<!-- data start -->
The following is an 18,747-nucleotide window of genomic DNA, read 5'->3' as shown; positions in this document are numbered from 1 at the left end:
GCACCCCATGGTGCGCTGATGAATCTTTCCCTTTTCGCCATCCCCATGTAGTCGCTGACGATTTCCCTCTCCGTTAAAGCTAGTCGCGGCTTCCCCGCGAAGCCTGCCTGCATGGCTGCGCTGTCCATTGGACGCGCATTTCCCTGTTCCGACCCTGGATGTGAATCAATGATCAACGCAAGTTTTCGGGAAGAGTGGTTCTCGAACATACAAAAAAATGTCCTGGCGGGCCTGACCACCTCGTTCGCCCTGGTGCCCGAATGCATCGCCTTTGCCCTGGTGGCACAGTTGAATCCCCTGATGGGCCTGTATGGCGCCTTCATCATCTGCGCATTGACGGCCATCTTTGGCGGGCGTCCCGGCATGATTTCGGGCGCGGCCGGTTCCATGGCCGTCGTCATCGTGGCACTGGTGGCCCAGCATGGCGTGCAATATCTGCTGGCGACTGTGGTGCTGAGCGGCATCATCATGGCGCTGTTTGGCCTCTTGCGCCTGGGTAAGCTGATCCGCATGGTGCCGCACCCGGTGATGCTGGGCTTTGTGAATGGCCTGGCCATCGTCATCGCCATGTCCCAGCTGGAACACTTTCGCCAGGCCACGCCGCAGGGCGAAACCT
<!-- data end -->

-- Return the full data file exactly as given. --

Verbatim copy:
The following is an 18,747-nucleotide window of genomic DNA, read 5'->3' as shown; positions in this document are numbered from 1 at the left end:
GCACCCCATGGTGCGCTGATGAATCTTTCCCTTTTCGCCATCCCCATGTAGTCGCTGACGATTTCCCTCTCCGTTAAAGCTAGTCGCGGCTTCCCCGCGAAGCCTGCCTGCATGGCTGCGCTGTCCATTGGACGCGCATTTCCCTGTTCCGACCCTGGATGTGAATCAATGATCAACGCAAGTTTTCGGGAAGAGTGGTTCTCGAACATACAAAAAAATGTCCTGGCGGGCCTGACCACCTCGTTCGCCCTGGTGCCCGAATGCATCGCCTTTGCCCTGGTGGCACAGTTGAATCCCCTGATGGGCCTGTATGGCGCCTTCATCATCTGCGCATTGACGGCCATCTTTGGCGGGCGTCCCGGCATGATTTCGGGCGCGGCCGGTTCCATGGCCGTCGTCATCGTGGCACTGGTGGCCCAGCATGGCGTGCAATATCTGCTGGCGACTGTGGTGCTGAGCGGCATCATCATGGCGCTGTTTGGCCTCTTGCGCCTGGGTAAGCTGATCCGCATGGTGCCGCACCCGGTGATGCTGGGCTTTGTGAATGGCCTGGCCATCGTCATCGCCATGTCCCAGCTGGAACACTTTCGCCAGGCCACGCCGCAGGGCGAAACCT